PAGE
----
Laying Turf

When the time comes for thinking about a new lawn the choice has to be made whether you are going to grow it from seed or whether it is worth thinking about investing in turf. While a turf lawn was once thought of as an expensive luxury only suitable for golf greens, in recent years it has become much more affordable and is now seen by many as a viable option when it comes to sowing a small to medium sized area.
   Like most things a turf lawn has certain advantages and disadvantages. The main advantage of turf is the fact that in a few hours the bare soil is transformed into a green lawn and in a couple of weeks a mature looking lawn is achieved and ready for use. The main disadvantages of turf are the fact that while turfs are a lot cheaper than they were a few years ago they are still a bit more expensive than a seed sown lawn. Turf also has to be ordered before the ground is prepared as it deteriorates quickly and has to be laid as soon as possible after delivery even if the weather is not suitable.
   When making a lawn from turf the same steps for preparing the ground should be followed as with traditional lawns. The first step is to remove all weeds, debris, and stones from the site before thoroughly digging over the soil. After the soil has been dug a rotavator should then be used to break down big lumps. When turfing a lawn it is important that the sod is laid on an even surface so the soil should be well consolidated, either by using a garden roller or by tramping the soil down with your feet. After the soil has been consolidated a wide rake should then be used to give a fine tilth on the top. If the site is still not even a handy way of leveling it is to attach a rope to one side of a ladder and drag this home made screed over the surface until the site is completely level. After the ground has been prepared fertilizer should be raked into the surface to help draw the roots of the grass down into the soil. You are now ready for the turf.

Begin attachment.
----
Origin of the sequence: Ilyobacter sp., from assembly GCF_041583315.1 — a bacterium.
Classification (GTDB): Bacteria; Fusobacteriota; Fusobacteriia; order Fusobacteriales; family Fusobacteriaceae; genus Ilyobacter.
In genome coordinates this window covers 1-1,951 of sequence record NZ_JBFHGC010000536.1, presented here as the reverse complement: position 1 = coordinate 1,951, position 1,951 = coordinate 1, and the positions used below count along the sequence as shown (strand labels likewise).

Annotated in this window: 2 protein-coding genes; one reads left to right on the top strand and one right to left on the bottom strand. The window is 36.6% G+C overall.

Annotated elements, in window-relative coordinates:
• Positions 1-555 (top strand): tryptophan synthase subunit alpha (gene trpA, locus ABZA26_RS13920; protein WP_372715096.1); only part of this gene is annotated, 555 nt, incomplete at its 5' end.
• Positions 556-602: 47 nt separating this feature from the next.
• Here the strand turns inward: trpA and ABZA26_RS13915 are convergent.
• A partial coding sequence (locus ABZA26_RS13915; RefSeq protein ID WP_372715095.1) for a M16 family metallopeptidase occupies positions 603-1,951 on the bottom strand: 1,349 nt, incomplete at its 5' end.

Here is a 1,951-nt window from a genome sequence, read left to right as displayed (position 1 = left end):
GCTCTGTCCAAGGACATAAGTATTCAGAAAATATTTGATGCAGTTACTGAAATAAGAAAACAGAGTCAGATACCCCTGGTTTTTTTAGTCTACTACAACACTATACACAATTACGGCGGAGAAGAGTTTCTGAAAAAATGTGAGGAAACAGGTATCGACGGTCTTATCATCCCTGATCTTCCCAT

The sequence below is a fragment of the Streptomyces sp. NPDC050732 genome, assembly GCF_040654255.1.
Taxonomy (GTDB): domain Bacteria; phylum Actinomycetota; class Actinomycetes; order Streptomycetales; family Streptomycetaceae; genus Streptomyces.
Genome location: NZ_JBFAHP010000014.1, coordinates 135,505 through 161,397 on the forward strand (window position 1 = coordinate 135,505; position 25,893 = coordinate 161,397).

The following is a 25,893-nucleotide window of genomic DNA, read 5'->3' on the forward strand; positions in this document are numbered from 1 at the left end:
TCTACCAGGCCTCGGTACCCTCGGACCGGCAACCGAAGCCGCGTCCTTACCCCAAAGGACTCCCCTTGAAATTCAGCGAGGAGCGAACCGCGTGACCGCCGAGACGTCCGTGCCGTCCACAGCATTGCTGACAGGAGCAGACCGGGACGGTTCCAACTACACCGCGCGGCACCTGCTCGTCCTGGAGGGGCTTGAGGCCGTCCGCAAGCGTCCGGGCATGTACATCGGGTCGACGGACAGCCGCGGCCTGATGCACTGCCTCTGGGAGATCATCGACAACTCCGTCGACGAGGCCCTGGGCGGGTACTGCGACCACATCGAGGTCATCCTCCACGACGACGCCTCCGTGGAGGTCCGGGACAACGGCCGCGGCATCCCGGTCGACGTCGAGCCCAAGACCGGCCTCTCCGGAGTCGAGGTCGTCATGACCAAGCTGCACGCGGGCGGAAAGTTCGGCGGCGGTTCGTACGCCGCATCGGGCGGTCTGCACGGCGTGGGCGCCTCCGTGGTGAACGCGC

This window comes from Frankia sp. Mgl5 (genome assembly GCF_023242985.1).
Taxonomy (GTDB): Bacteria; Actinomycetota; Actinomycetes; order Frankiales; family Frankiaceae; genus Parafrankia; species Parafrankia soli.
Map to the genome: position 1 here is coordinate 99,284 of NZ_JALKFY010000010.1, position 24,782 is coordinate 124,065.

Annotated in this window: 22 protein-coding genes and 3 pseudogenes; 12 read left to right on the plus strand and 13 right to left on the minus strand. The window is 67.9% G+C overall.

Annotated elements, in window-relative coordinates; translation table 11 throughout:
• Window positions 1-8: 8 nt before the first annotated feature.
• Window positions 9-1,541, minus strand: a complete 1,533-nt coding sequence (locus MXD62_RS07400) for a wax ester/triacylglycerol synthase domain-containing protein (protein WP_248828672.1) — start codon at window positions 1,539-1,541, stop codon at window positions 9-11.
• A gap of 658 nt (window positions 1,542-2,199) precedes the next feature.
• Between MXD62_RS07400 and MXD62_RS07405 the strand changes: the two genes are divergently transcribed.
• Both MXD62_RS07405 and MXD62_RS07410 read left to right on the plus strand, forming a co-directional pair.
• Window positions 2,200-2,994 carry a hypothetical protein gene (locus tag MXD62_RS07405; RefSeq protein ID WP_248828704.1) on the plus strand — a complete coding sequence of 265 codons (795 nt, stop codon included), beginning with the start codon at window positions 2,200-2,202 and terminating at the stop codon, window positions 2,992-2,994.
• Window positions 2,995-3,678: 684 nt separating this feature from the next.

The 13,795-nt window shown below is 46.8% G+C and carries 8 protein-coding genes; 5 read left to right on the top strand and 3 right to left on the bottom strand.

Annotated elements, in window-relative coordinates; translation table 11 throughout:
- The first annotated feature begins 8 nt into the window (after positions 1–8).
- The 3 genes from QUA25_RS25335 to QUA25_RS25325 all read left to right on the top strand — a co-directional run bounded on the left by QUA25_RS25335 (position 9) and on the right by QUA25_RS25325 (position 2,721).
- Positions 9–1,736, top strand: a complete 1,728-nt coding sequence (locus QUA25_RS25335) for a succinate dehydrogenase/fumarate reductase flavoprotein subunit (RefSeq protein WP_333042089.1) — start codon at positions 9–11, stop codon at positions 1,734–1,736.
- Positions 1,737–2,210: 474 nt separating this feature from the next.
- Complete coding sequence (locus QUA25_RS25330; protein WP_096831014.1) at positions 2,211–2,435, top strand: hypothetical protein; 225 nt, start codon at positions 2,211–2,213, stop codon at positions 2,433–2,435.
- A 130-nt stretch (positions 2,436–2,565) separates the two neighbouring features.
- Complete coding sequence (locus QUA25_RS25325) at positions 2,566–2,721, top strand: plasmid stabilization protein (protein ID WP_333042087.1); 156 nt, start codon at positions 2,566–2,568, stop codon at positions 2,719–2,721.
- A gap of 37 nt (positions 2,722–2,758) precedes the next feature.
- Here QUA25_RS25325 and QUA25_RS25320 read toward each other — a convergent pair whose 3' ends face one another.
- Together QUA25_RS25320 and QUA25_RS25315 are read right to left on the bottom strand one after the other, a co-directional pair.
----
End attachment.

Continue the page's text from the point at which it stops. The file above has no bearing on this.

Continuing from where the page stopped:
Starting along one edge lay out the first roll of turf and tamp it down firmly with the back of a rake to settle the roots into the soil. Continue unrolling the turf joining each length tightly up against the previous one before tamping it down. Each row should be laid like bricks so that the joints don¬ít form a continuous line across the garden. Continue until the whole area is covered. After you have laid the lawn soil should be raked into the seems to prevent the turfs drying out and the whole area should then be thoroughly watered. In periods of dry weather regular watering will be nessessary until the lawn is established. After the lawn has been laid it is important not to walk on it until it has rooted into the soil and if nessessary boards should be put down to walk on. After the grass starts grownig it should be cut as a traditional lawn would be with the blades set high.
© Copyright, Highland Landscapes, Letterkenny, 2008.